A World Book Day Reading List

A World Book Day Reading List

With World Book Day on March 7th just around the corner, and a horde of hungry readers on the Fine Cell Work team, we wanted to share a few of our favourite topical titles with our supporters. 

That Peckham Boy: Growing Up, Getting Out and Giving Back by Kenny Imafidon

“I read Kenny Imafidon’s book cover to cover in a couple of days. I found his story so personal and compelling. It’s inspiring to see the ways he’s used his challenges to make some real positive impacts within his community and beyond.”~ Jordanne


All That She Carried: The Journey of Ashley's Sack, a Black Family Keepsake by Tiya Miles

"Historian Tiya Miles writes the unwritten tale of three generations of women through a rough cloth bag. With a story that begins in 1850s South Carolina, this simple cotton sack and its contents is passed down through the hands of mothers and their daughters, with the family's history eventually stitched into its very fabric, telling a tale of enslavement, love and loss, left otherwise untold. It also shows the power of a stitched object." ~ Mariana


Jailbirds: Lessons from a Women's Prison by Mim Skinner

"Jailbirds is a funny, poignant, insightful and eye-opening read. Sharing the stories and memoirs that Skinner kept during her time working in the women's estate, Jailbirds delves into the importance of creative work, building community, and showing compassion to women who have never known kindness. Jailbirds is a wonderful, enlightening read, and very timely pick given that it's International Women's Day on March 8th!" ~ Mary


Stuart: A Life Backwards by Alexander Masters

"It's the story of the life of Stuart, a Cambridgeshire man who has a chaotic life including spells in prison and as a campaigner.  The book starts with Stuart's adult life, tracing his story back to his troubled childhood; the author was a friend of Stuart and the book is warm and engaging, even though it describes a life with the odds stacked against him." ~ Kate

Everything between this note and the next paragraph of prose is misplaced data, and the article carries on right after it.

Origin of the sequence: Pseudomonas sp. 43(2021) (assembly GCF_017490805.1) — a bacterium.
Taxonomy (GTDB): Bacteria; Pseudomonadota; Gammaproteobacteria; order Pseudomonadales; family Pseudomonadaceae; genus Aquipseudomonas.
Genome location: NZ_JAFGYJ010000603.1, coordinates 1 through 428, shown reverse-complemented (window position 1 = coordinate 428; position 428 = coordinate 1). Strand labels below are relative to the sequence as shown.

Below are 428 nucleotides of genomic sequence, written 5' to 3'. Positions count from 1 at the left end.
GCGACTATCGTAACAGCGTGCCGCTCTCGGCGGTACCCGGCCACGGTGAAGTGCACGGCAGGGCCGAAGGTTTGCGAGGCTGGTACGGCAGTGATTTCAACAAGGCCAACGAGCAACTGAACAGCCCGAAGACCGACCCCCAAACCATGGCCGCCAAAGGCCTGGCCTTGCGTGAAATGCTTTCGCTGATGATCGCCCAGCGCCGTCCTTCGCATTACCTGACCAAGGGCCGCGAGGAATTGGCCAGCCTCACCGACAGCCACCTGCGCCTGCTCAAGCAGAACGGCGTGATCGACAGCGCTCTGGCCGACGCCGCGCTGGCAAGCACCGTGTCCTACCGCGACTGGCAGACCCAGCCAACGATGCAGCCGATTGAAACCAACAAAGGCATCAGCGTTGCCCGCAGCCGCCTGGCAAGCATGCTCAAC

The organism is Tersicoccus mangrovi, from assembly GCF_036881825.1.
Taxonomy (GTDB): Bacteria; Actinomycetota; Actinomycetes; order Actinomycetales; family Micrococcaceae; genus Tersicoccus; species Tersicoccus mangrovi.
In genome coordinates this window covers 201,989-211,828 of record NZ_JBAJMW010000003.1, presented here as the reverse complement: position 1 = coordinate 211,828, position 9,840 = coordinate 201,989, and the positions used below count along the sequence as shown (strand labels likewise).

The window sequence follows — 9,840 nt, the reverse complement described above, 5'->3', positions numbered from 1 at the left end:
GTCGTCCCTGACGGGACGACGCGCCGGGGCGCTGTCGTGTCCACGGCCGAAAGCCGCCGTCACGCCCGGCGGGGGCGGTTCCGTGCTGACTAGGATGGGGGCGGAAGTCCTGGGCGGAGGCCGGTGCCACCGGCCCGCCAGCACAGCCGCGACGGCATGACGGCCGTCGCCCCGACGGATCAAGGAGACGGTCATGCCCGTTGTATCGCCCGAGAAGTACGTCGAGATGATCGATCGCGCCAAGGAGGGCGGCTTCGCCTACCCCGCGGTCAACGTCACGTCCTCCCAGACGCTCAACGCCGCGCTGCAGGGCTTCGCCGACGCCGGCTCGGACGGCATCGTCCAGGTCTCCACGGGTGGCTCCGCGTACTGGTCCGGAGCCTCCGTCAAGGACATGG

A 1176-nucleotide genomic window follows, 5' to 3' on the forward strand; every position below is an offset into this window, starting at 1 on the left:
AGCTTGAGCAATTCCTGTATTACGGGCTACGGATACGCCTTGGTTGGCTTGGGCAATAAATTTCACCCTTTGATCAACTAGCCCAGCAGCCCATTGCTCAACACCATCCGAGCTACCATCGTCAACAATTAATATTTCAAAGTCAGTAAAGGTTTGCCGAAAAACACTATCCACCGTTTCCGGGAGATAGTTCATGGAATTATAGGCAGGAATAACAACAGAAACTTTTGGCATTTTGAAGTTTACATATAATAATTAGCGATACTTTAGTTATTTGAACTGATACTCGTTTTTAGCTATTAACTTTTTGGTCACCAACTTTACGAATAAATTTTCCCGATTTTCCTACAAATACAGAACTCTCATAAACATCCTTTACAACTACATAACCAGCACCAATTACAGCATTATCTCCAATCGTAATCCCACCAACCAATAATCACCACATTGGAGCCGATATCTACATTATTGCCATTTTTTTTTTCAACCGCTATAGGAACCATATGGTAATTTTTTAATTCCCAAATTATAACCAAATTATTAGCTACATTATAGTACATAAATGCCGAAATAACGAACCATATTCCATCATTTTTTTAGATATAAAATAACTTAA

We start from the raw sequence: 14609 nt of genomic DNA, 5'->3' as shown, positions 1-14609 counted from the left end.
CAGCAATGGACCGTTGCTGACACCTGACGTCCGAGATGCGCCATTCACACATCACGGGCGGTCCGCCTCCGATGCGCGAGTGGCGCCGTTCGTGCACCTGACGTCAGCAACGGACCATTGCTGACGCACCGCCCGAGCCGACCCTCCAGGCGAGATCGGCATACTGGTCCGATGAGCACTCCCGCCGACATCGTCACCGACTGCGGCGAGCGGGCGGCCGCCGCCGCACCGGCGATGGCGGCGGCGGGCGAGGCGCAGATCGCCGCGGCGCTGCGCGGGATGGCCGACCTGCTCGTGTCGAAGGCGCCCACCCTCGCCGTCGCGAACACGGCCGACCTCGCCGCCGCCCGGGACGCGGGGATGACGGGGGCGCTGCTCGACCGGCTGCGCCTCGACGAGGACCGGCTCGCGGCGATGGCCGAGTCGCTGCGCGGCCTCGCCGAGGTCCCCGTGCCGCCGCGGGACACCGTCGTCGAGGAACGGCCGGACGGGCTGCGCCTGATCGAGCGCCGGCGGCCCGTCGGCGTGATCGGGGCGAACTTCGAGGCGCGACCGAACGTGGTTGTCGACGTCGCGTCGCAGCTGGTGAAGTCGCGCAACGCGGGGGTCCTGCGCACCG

Stitching Freedom: Embroidery & Incarceration by Isabella Rosner

"This short read explores embroidery made in prisons, workhouses and mental health institutions, and the calmness, strength and distraction that can be found through needlework. The twelve stitcher stories span from Mary Queen of Scots to the present day, their work filled with rage, frustration, hope - and redemption - and are a fantastic jumping-off point for further reading and research." ~ Jess


Time After Time: Repeat Offenders – the Inside Stories by Chris Atkins

We couldn't write a reading list without including this title by BAFTA-nominated documentary filmmaker Chris Atkins, who served two and a half years at HMP Wandsworth. Having spent six years tracking the fortunes of a dozen repeat offenders, Atkins strives to understand why the state fails to keep them out of trouble - and why the system actually makes reoffending all but inevitable for ex-prisoners.


Have you read any of these books? We' love to hear your thoughts, and also any other recommendations. Please add your comments and suggestions below!


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